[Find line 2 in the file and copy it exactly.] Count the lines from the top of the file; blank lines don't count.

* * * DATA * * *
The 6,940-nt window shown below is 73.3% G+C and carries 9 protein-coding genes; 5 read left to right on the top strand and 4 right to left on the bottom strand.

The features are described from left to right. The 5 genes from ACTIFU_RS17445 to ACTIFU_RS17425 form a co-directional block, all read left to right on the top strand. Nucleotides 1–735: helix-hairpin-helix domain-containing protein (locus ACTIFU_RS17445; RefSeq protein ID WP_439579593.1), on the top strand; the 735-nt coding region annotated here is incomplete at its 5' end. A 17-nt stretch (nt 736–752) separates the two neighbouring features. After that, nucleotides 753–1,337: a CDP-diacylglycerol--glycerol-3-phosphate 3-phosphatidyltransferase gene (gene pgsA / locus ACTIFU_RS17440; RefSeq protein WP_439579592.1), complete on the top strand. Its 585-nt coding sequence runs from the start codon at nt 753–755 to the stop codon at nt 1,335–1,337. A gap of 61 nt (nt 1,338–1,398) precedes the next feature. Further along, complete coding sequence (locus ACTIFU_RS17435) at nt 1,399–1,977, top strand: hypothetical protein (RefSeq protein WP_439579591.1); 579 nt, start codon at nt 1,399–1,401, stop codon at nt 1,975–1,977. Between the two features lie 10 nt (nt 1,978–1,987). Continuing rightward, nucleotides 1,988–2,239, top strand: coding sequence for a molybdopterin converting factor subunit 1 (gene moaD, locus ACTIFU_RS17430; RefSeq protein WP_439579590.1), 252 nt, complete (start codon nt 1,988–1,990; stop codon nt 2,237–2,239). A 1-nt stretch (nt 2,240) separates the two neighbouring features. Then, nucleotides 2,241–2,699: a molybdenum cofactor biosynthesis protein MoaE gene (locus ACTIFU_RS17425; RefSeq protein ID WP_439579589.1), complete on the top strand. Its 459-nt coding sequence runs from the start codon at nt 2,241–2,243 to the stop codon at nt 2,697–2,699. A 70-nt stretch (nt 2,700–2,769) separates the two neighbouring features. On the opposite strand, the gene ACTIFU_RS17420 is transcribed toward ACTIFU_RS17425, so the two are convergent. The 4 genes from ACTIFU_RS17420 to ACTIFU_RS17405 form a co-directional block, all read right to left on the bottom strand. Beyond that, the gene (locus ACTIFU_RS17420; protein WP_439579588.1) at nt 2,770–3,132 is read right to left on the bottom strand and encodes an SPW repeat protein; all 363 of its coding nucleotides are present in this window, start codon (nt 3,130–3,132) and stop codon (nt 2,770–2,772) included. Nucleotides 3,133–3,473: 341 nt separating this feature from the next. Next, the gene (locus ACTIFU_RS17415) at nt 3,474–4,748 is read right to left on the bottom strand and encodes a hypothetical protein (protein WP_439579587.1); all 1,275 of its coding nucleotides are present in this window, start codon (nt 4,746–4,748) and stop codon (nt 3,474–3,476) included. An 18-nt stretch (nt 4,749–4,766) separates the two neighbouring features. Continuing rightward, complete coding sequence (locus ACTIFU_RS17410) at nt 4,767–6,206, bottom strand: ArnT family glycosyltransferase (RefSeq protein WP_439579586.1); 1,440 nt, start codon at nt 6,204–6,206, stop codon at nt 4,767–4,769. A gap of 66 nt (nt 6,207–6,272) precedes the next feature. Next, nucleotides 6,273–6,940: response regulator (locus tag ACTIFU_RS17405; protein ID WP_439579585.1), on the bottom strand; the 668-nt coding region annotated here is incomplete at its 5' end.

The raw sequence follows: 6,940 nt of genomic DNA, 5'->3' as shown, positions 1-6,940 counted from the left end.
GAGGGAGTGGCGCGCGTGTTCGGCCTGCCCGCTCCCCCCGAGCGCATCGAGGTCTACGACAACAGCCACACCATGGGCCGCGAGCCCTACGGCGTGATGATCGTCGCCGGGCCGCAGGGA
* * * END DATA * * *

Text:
The features are described from left to right. The 5 genes from ACTIFU_RS17445 to ACTIFU_RS17425 form a co-directional block, all read left to right on the top strand. Nucleotides 1–735: helix-hairpin-helix domain-containing protein (locus ACTIFU_RS17445; RefSeq protein ID WP_439579593.1), on the top strand; the 735-nt coding region annotated here is incomplete at its 5' end. A 17-nt stretch (nt 736–752) separates the two neighbouring features. After that, nucleotides 753–1,337: a CDP-diacylglycerol--glycerol-3-phosphate 3-phosphatidyltransferase gene (gene pgsA / locus ACTIFU_RS17440; RefSeq protein WP_439579592.1), complete on the top strand. Its 585-nt coding sequence runs from the start codon at nt 753–755 to the stop codon at nt 1,335–1,337. A gap of 61 nt (nt 1,338–1,398) precedes the next feature. Further along, complete coding sequence (locus ACTIFU_RS17435) at nt 1,399–1,977, top strand: hypothetical protein (RefSeq protein WP_439579591.1); 579 nt, start codon at nt 1,399–1,401, stop codon at nt 1,975–1,977. Between the two features lie 10 nt (nt 1,978–1,987). Continuing rightward, nucleotides 1,988–2,239, top strand: coding sequence for a molybdopterin converting factor subunit 1 (gene moaD, locus ACTIFU_RS17430; RefSeq protein WP_439579590.1), 252 nt, complete (start codon nt 1,988–1,990; stop codon nt 2,237–2,239). A 1-nt stretch (nt 2,240) separates the two neighbouring features. Then, nucleotides 2,241–2,699: a molybdenum cofactor biosynthesis protein MoaE gene (locus ACTIFU_RS17425; RefSeq protein ID WP_439579589.1), complete on the top strand. Its 459-nt coding sequence runs from the start codon at nt 2,241–2,243 to the stop codon at nt 2,697–2,699. A 70-nt stretch (nt 2,700–2,769) separates the two neighbouring features. On the opposite strand, the gene ACTIFU_RS17420 is transcribed toward ACTIFU_RS17425, so the two are convergent. The 4 genes from ACTIFU_RS17420 to ACTIFU_RS17405 form a co-directional block, all read right to left on the bottom strand. Beyond that, the gene (locus ACTIFU_RS17420; protein WP_439579588.1) at nt 2,770–3,132 is read right to left on the bottom strand and encodes an SPW repeat protein; all 363 of its coding nucleotides are present in this window, start codon (nt 3,130–3,132) and stop codon (nt 2,770–2,772) included. Nucleotides 3,133–3,473: 341 nt separating this feature from the next. Next, the gene (locus ACTIFU_RS17415) at nt 3,474–4,748 is read right to left on the bottom strand and encodes a hypothetical protein (protein WP_439579587.1); all 1,275 of its coding nucleotides are present in this window, start codon (nt 4,746–4,748) and stop codon (nt 3,474–3,476) included. An 18-nt stretch (nt 4,749–4,766) separates the two neighbouring features. Continuing rightward, complete coding sequence (locus ACTIFU_RS17410) at nt 4,767–6,206, bottom strand: ArnT family glycosyltransferase (RefSeq protein WP_439579586.1); 1,440 nt, start codon at nt 6,204–6,206, stop codon at nt 4,767–4,769. A gap of 66 nt (nt 6,207–6,272) precedes the next feature. Next, nucleotides 6,273–6,940: response regulator (locus tag ACTIFU_RS17405; protein ID WP_439579585.1), on the bottom strand; the 668-nt coding region annotated here is incomplete at its 5' end.